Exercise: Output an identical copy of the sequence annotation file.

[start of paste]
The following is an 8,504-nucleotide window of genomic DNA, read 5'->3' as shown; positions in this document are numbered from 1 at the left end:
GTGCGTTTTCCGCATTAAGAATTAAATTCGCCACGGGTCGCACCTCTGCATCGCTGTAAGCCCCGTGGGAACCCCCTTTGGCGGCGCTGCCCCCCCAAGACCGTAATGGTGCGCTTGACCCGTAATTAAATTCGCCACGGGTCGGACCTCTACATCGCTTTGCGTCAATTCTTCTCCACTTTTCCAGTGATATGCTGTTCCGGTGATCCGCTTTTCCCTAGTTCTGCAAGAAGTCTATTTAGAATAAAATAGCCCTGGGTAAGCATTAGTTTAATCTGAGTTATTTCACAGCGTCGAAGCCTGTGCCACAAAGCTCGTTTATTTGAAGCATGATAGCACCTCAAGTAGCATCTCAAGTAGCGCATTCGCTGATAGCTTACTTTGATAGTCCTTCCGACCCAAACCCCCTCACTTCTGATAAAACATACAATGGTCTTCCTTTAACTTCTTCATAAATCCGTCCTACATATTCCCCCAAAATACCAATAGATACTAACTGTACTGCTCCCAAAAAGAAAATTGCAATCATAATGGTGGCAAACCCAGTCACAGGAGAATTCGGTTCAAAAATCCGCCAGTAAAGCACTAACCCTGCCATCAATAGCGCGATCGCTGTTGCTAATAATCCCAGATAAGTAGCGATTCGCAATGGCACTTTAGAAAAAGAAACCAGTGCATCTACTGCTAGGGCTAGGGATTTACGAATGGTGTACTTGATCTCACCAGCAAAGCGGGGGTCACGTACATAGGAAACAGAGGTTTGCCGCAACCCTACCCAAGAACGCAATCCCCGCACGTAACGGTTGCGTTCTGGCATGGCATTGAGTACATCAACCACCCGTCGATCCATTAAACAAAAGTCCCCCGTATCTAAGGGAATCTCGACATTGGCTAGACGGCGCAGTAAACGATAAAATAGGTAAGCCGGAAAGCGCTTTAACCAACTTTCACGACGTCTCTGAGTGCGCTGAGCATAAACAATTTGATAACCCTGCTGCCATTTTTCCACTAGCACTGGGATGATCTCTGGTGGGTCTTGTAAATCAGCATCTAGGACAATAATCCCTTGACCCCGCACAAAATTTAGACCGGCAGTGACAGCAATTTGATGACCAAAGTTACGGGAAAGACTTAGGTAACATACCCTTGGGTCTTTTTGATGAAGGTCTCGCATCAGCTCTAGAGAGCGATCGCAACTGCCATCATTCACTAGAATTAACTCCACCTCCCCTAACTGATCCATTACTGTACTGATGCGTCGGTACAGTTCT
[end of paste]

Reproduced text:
The following is an 8,504-nucleotide window of genomic DNA, read 5'->3' as shown; positions in this document are numbered from 1 at the left end:
GTGCGTTTTCCGCATTAAGAATTAAATTCGCCACGGGTCGCACCTCTGCATCGCTGTAAGCCCCGTGGGAACCCCCTTTGGCGGCGCTGCCCCCCCAAGACCGTAATGGTGCGCTTGACCCGTAATTAAATTCGCCACGGGTCGGACCTCTACATCGCTTTGCGTCAATTCTTCTCCACTTTTCCAGTGATATGCTGTTCCGGTGATCCGCTTTTCCCTAGTTCTGCAAGAAGTCTATTTAGAATAAAATAGCCCTGGGTAAGCATTAGTTTAATCTGAGTTATTTCACAGCGTCGAAGCCTGTGCCACAAAGCTCGTTTATTTGAAGCATGATAGCACCTCAAGTAGCATCTCAAGTAGCGCATTCGCTGATAGCTTACTTTGATAGTCCTTCCGACCCAAACCCCCTCACTTCTGATAAAACATACAATGGTCTTCCTTTAACTTCTTCATAAATCCGTCCTACATATTCCCCCAAAATACCAATAGATACTAACTGTACTGCTCCCAAAAAGAAAATTGCAATCATAATGGTGGCAAACCCAGTCACAGGAGAATTCGGTTCAAAAATCCGCCAGTAAAGCACTAACCCTGCCATCAATAGCGCGATCGCTGTTGCTAATAATCCCAGATAAGTAGCGATTCGCAATGGCACTTTAGAAAAAGAAACCAGTGCATCTACTGCTAGGGCTAGGGATTTACGAATGGTGTACTTGATCTCACCAGCAAAGCGGGGGTCACGTACATAGGAAACAGAGGTTTGCCGCAACCCTACCCAAGAACGCAATCCCCGCACGTAACGGTTGCGTTCTGGCATGGCATTGAGTACATCAACCACCCGTCGATCCATTAAACAAAAGTCCCCCGTATCTAAGGGAATCTCGACATTGGCTAGACGGCGCAGTAAACGATAAAATAGGTAAGCCGGAAAGCGCTTTAACCAACTTTCACGACGTCTCTGAGTGCGCTGAGCATAAACAATTTGATAACCCTGCTGCCATTTTTCCACTAGCACTGGGATGATCTCTGGTGGGTCTTGTAAATCAGCATCTAGGACAATAATCCCTTGACCCCGCACAAAATTTAGACCGGCAGTGACAGCAATTTGATGACCAAAGTTACGGGAAAGACTTAGGTAACATACCCTTGGGTCTTTTTGATGAAGGTCTCGCATCAGCTCTAGAGAGCGATCGCAACTGCCATCATTCACTAGAATTAACTCCACCTCCCCTAACTGATCCATTACTGTACTGATGCGTCGGTACAGTTCT